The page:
His comments came hours after separatist parties submitted a bill on secession to the regional Catalan parliament.
In a rare televised address to the nation, Rajoy slammed the bill as an "act of provocation" which would "have no effect".
"The state will not hesitate to use all the political and legal means afforded by the law and the constitution to defend Spain's sovereignty," he said.
He was speaking just hours after Catalan separatist parties announced they would adopt a resolution in November on launching a process to create an independent Catalan state.
"The Catalan parliament solemnly declares the start of the process to create an independent Catalan State, in the form of a Republic," read the text which will be put to a vote in the parliament in Barcelona.
Catalan pro-independence parties won a majority of 72 in the 135-seat Catalan parliament in September 27 elections.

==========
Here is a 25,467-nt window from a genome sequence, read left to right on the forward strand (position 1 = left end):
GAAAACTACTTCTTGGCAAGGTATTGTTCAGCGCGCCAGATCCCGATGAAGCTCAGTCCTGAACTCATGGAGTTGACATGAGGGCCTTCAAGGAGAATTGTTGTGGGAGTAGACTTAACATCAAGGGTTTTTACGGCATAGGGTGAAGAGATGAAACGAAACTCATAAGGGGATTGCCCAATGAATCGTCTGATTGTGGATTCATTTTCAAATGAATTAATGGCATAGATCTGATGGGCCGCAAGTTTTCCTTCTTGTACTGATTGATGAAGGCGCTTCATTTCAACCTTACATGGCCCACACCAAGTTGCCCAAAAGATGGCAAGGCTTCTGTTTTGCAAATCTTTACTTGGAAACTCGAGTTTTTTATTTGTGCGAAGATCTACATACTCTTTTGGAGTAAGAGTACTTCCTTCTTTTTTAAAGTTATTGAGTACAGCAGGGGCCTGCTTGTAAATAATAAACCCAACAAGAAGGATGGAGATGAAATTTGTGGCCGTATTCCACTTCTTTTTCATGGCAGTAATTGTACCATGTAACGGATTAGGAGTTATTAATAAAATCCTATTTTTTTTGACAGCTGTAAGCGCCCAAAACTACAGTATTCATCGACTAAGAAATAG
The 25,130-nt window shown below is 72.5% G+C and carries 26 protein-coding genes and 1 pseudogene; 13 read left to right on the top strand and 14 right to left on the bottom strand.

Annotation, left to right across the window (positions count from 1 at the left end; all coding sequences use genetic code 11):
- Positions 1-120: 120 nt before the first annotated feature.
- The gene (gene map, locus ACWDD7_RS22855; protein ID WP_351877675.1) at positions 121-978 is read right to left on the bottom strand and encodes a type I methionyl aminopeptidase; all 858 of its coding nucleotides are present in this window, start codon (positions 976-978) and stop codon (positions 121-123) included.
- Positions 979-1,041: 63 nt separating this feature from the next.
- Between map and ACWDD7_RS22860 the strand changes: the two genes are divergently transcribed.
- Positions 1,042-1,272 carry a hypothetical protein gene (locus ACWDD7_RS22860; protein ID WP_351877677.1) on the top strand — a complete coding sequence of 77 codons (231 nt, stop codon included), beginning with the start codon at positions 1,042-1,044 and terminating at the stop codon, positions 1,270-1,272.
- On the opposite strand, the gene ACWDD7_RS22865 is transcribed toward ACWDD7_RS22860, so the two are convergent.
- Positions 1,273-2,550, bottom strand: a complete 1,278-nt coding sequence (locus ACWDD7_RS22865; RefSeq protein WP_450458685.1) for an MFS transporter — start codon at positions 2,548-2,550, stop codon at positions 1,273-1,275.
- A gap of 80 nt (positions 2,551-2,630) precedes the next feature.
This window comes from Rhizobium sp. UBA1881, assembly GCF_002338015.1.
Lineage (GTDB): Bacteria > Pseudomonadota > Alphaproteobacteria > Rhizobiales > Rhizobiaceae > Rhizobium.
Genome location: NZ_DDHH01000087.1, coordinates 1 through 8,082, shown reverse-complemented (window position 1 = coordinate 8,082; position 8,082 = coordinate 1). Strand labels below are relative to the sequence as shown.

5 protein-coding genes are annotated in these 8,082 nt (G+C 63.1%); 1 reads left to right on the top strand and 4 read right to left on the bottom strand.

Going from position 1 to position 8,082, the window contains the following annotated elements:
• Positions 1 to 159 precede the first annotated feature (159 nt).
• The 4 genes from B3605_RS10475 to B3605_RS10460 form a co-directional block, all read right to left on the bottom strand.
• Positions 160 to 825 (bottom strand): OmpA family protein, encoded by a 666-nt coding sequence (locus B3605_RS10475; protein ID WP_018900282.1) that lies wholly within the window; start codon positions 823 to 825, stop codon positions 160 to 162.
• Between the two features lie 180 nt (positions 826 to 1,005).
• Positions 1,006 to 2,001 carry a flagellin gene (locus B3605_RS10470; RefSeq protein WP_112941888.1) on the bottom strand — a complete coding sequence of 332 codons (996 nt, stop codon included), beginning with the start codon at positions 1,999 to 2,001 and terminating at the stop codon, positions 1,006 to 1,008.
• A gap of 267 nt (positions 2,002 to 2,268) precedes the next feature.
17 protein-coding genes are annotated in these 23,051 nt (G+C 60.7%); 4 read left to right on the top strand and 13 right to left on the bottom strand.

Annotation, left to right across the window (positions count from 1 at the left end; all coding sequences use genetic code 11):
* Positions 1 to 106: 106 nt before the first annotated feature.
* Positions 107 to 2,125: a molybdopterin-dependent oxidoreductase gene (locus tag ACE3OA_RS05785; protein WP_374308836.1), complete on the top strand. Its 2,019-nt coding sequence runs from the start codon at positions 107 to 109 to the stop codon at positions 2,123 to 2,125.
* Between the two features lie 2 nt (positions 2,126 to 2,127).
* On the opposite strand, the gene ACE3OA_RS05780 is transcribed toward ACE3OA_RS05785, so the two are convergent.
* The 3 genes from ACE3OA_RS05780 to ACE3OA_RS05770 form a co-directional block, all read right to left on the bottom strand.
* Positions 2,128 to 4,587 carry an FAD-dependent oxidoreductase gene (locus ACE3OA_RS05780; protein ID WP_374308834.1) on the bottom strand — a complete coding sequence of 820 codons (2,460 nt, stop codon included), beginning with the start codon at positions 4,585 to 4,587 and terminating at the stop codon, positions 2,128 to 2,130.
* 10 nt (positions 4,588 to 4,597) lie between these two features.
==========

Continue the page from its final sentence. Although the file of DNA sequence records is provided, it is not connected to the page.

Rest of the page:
While topping the poll they failed to win a majority of all votes cast, handing their adversaries in the central government in Madrid a strong argument to resist the push for independence.
"It is an act of provocation on the part of those who want to bypass the law because they know it is not on their side," Rajoy added.
"As long as I am the head of the government, Spain will remain a nation of free and equal citizens," Rajoy added just two months ahead of a December 20th general election.
Catalans' long-standing demands for greater autonomy have intensified in recent years, in tandem with the country's economic crisis.
A region of 7.5 million people which accounts for a fifth of Spain's economic output, Catalonia has its own language, which was suppressed during the 1939-75 dictatorship of General Francisco Franco.